Kuo's prior item on this subject predicted Apple's proprietary 5G in 2022 or 2023. This one says 2023 at the earliest, but maybe later. I'm still trying to figure out how the oft-applied "more accurate than most" honorific for Kuo is calculated. Seems like Kuo's most oft-reported notes lately are corrections of prior notes. Mind you, I totally get that the pandemic has screwed things up for everyone, and that it also appears that Apple may actually be releasing decoy info that gets picked up by prognosticators, but I'm just trying to figure out how any one analyst gets commonly noted as better at this than other analysts.
  • Report finds AirTag enables 'inexpensive, effective stalking'

    I haven't seen any commentary about a flip-side of this issue: Air Tags as evidence against stalkers. These devices are registered to a single user, and presumably leave a data trail on Apple servers somewhere. It's easy for a stalker to drop a tag in someone's bag, but not so easy to retrieve undetected later. Someone who finds a tag that someone else has placed in their effects could take it to the police. With a properly executed warrant, this could be end up as pretty clear evidence against a stalker who has used one to track someone. A few publicized instances of people being penalized for that, and many potential stalkers may ultimately hesitate to use tags for nefarious purposes.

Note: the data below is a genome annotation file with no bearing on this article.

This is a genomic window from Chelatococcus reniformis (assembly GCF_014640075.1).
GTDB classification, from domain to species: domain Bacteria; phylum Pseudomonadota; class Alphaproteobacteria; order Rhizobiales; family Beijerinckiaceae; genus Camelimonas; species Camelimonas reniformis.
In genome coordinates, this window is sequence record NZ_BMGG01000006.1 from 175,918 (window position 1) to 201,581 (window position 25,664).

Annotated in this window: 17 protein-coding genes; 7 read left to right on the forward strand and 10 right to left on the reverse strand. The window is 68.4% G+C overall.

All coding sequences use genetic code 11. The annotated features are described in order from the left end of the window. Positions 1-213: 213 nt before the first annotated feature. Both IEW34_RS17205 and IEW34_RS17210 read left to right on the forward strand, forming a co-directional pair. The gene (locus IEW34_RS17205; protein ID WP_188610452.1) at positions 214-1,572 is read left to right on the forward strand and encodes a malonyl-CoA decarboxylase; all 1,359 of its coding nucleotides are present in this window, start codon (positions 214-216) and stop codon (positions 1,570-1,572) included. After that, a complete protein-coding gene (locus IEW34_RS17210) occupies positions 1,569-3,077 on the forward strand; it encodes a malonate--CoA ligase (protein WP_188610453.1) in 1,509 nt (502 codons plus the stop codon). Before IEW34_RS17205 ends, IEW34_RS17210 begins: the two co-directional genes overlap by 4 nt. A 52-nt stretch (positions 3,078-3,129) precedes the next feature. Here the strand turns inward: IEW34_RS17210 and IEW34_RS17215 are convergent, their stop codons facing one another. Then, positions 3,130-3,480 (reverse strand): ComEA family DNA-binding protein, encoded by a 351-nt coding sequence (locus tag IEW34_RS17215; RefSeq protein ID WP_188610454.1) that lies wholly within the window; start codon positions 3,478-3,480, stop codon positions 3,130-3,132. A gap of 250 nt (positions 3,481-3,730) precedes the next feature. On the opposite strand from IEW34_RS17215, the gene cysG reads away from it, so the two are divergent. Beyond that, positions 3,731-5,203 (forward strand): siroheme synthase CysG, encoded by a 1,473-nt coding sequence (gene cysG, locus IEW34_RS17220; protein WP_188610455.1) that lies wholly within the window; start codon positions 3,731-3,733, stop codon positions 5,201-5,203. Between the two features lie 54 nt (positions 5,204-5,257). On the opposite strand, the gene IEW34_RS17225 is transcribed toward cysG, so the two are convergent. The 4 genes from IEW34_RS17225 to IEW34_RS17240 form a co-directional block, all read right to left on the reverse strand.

• Rudy Giuliani says warrant illegal since agents already had data 'from the iCloud'

    You might have had a point there if only Giuliani hadn’t been appointed by the previous President as Cyber Security Advisor, and he accepted that appointment. This would suggest both he and the President believed he has qualifications and technical knowledge that go beyond a great-grampa who always had a secretary to handle the new-fangled technical stuff for him. If, on the other hand, he took such an appointment without even a basic understanding of such things, perhaps that lack of knowledge and qualifications is a proper subject for criticism. 
  • Apple reiterates it has no plans to merge iPad and Mac

    crowley said:
    crowley said:
    crowley said:

    So, what is it about iPad hardware running the Mac's M1 chip that prevents or limits it from running MacOS?